The boot is OK, the selection screen with OS (from boot.ini) appears; I select OS1 and the system begin to load, the Windows loading screen appears (that screen with the cursor blinking), then the system freeze - it appears blue screen (not BSOD) but without users - just the logo

I think the problem is with the action 4, i.e. the new partition has a different identificator. Nota bene: the HDD1 (the psysical drive) is (remain) the same.

The boot.ini is on C:

I restored using the DOS versions og Ghost; furthetmore, I have 2 versions (images) of the same G, and the behavior is the same.


Title: Re: restore OS from an image to the same drive
Post by Pleonasm on Jul 24th, 2006 at 4:07pm
Manman, I infer that your end-in-mind objective is to reallocate space among partitions on HDD1 (and possibly hide one partition).  If that is the case, then have you considered (A) restoring your system to State 1, and then (B) using Partition Magic to accomplish the objective rather than Ghost?

Title: Re: restore OS from an image to the same drive
Post by manman on Jul 24th, 2006 at 4:33pm
yes, my goal was to reallocate the space between partitions.

But right now I cant restore the system to the state 1, simply because I have an image only for the G partitions.

Yes, I could use PartitionMagic, but, at that moment, I only had Ghost.

At this moment, restore the system to the state 1 manually (i.e. using Partition magic) is not a good solution for me. Reason: my F partition is ~ 90GB of important data. And, you know the rule - you use Partition Magic on your own risk. I could write 90Gb on DVDs but... no time.

Plus, I plan to use Ghost for restoring my system in the case of a drive failure. What on earth I will acomplish that, if, for the same HDD, and the same letter of volume it didint work?

But first I want to make the OS1 functional.

Another thing: on OS1 I have no important data - I want that OS only for installed programs and settings. Furtermore, the files (Program files, documents & settings) are restored, I can copy the files. Can I somehow repair Windows (Repair from WinXP CD) and then have those programs installed and functional?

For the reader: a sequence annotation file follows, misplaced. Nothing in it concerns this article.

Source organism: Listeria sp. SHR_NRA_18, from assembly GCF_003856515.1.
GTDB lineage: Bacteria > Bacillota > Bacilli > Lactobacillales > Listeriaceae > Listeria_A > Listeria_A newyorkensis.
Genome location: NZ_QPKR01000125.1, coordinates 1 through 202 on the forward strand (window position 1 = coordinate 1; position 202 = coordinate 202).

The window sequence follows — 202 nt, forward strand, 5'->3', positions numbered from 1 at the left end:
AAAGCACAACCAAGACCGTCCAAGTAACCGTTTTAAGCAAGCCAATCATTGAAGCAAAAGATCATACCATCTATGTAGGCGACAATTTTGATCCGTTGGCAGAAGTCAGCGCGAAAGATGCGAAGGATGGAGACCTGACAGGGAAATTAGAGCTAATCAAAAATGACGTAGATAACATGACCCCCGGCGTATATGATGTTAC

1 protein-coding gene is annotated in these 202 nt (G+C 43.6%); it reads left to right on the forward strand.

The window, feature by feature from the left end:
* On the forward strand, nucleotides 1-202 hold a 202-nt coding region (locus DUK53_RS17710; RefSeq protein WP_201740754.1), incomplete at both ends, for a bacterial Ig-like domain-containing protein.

thanks




Title: Re: restore OS from an image to the same drive
Post by NightOwl on Jul 24th, 2006 at 5:52pm
manman

If you put */SOS* at the end of the line for the problem OS, that eliminates the Windows splash screen during boot, and you might then see the error state that Windows is freezing at:


Quote:
multi(0)disk(0)rdisk(0)partition(3)\WINDOWS="Microsoft Windows XP Professional" /noexecute=optin /fastdetect /SOS


To find out if it's a *boot.ini* partition problem, probably the fastest testing is to create, using your functional WinXP (?) system, a WinXP boot floppy that bypasses the *boot.ini* and other boot files on the HDD.

See here for the outline:  How to use System files to create a boot disk to guard against being unable to start Windows XP.

Here's a *generic*  *boot.ini*:


Quote:
[boot loader]
timeout=10
default=multi(0)disk(0)rdisk(0)partition(1)\WINDOWS
[operating systems]
multi(0)disk(0)rdisk(0)partition(1)\WINDOWS="Microsoft Windows XP Professional" /noexecute=optin /fastdetect /SOS


I have created 4 boot floppies using the WinXP format, and not the MS-DOS startup disk option.  Added Boot.ini, NTLDR, and Ntdetect.com to each.   And for each floppy the *partition(x)* in *boot.ini* is incremented by 1--so 1 thru 4--these represent the 4 possible primary partitions that Windows can be booted from on a *standard* boot scenario for Microsoft.  (Alternatively, you can edit the *partition(x)* on a single boot floppy after each boot attempt with numbers 1 thru 4 and then attempt to re-boot after each edit.)

I then boot the system from the boot floppy one at a time until the system boots (if it's going to, at least  ;) !), then I know based on the *boot.ini* that worked, what number belongs in the *boot.ini* that's on the HDD.